Steepletown Preschool Teaches More Than 4 Year-Olds

The importance of the Steepletown Preschool is more than teaching children.  It serves as a visible lesson to the local Catholic Church and larger community on the teachings of the US Catholic Bishops.  In the fall of 2018 the US Catholic Bishops approved a pastoral letter on racism called Open Wide Our Hearts.   In it they write: “To work at ending racism, we need to engage the world and encounter others- to see, maybe for the first time, those who are on the peripheries of our own limited view.  Knowing that the Lord has taken the divine initiative by loving us first, we can boldly go forward, reaching out to others. We must invite into dialogue those we ordinarily would not seek out.  We must work to form relationships with those we might regularly try to avoid. This demands that we go beyond ourselves, opening our minds and hearts  to value and respect the experiences of those who have been harmed by the evil of racism. “ 

The Steepletown Preschool lifts the bishops’ words from the page and puts them into practice. Currently 90% of the children attending the Steepletown Preschool identify as African-American/black, Hispanic/latinx, or multi-racial.   And so what is taking place at the Steepletown Preschool is a powerful platform for continued dialogue and learning that can lead to a more just and equitable society. It happens when the 8th graders from Holy Spirit Church regularly visit and interact with the preschoolers, or when a healthy eating class for preschool families has participants exchanging various ethnic recipes.  These are two of countless examples that take place at the preschool.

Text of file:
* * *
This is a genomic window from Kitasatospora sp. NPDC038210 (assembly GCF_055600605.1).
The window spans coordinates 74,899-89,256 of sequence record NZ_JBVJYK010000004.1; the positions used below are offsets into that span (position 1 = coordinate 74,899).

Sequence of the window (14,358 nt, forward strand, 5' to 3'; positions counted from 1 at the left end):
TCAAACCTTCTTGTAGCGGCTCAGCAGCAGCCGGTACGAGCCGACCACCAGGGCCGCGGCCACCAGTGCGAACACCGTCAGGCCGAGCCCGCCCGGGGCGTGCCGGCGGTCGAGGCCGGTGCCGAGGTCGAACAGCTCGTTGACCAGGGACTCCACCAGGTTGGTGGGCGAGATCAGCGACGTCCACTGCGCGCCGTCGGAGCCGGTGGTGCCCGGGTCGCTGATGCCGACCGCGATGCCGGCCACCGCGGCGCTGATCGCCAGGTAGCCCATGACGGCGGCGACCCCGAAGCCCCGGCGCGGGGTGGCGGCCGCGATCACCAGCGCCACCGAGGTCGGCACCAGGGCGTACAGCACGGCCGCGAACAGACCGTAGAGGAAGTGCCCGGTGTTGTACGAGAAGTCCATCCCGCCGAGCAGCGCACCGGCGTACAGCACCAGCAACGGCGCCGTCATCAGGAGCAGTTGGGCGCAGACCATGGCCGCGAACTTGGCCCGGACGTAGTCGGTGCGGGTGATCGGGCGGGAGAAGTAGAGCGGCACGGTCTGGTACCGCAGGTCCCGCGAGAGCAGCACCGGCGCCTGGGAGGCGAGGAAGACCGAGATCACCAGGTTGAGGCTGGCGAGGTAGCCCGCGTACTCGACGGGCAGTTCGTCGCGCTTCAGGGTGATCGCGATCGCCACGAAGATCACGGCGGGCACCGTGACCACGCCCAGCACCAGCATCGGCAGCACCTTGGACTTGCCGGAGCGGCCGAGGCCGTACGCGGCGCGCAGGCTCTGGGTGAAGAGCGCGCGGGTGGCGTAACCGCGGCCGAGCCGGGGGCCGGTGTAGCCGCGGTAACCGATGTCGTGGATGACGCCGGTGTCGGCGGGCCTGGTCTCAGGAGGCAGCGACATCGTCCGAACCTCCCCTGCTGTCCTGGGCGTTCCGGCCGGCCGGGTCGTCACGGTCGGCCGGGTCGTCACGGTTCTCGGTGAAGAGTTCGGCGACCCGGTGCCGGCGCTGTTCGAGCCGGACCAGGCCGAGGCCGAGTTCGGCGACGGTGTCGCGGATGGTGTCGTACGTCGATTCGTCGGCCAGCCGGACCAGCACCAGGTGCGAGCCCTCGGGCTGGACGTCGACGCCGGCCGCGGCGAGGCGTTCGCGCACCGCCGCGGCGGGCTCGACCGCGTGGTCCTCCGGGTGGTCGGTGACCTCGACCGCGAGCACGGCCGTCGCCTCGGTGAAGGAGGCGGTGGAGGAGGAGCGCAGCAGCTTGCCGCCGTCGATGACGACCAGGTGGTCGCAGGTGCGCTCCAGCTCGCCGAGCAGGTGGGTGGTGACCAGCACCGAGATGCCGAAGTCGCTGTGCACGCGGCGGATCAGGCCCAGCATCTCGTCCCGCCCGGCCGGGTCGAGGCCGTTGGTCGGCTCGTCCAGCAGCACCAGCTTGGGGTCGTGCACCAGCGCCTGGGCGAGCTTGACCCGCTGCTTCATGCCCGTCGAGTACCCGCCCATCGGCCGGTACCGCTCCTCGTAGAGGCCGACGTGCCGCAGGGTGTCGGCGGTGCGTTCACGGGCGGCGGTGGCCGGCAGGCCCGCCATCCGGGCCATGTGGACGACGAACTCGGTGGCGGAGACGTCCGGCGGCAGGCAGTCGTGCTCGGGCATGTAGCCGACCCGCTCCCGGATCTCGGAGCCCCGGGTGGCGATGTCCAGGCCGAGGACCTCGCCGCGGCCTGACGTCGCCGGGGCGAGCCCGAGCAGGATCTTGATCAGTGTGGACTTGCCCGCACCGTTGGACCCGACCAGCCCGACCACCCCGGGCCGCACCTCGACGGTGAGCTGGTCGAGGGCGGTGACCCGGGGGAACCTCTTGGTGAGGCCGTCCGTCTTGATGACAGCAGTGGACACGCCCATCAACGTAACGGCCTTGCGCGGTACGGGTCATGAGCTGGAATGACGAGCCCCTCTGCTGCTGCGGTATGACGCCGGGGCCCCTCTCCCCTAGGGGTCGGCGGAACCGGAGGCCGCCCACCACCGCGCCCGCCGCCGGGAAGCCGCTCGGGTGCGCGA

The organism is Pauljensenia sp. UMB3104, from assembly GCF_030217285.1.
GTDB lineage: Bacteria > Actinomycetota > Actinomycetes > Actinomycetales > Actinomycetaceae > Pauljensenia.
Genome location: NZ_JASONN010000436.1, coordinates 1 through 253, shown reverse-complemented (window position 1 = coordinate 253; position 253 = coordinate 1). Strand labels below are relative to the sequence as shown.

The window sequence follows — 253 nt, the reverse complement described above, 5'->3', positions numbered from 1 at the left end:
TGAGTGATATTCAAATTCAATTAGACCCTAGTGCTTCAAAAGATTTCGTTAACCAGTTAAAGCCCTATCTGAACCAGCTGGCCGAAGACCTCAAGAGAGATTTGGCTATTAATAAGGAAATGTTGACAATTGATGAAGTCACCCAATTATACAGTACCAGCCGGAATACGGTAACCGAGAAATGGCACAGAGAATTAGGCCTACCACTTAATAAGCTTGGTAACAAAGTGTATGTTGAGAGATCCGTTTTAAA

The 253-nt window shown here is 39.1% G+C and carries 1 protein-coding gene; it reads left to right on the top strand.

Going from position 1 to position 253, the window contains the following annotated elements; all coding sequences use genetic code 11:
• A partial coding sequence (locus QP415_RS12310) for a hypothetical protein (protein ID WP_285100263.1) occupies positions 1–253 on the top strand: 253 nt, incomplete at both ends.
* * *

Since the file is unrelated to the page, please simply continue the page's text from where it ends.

Steepletown is hosting an upcoming event called “Open Wider Our Hearts-A Community Response to the US Catholic Bishops’ Pastoral Letter on Racism.”   This is being held on the evening of March 4th.  The event will begin with a free community meal catered by Chef RG, followed by a discussion with Lisa Knight on the bishops’ pastoral letter.  Ms. Knight, who is the VP & Chief Operating Office of the Urban League, does community trainings on implicit bias and brings her lived experience and perspective to the discussion.   To attend this event, please go to

What started off as a one room school house has turned into a viable child development center.  The Steepletown Preschool started in 2013 with the blessings of Monsignor Stasker, opening a single classroom in the former St. Adalbert School building which is now referred to as the Basilica Center.   Today the Steepletown Preschool has five classrooms, two which are 4 year-old classrooms funded through the State’s Great Start Readiness Program, two 3 year-old classrooms funded through the Early Learning Neighborhood Collaborative, and one Early Head Start classroom for toddlers, which is federally funded.  

In 2010 Steepletown was invited to be part of a newly formed collaboration of community-based organizations to address the lack of opportunities for quality, early childhood education.  Under the leadership of Dr. Nkechy Ezeh, the Director of Early Childhood Education Department at Aquinas College, this work became the Early Learning Neighborhood Collaborative. One of the driving motivations for this work was a newspaper article in April of 2010 that clearly demonstrated the educational challenges of children growing up in specific inner-city neighborhoods of Grand Rapids- only 15% were assessing as ready-to-learn when entering Kindergarten.   Something needed to be done.

Steepletown’s work as part of the ELNC has flipped this script.  In fact, for the past few years, nearly 95% of the Steepletown preschoolers are testing ready for Kindergarten.  It is well documented that the early educational success of children significantly impacts high school graduation rates and later economic security; it also reduces the “pipeline to prison” phenomenon where studies have documented that a 3rd grader’s reading level is a strong indicator of future incarceration.   As the bishops stated: “Love should then move us to take what we learn from our encounters and examine where society continues to fail our brothers and sisters, or where it perpetuates inequity, and seek to address those problems.”

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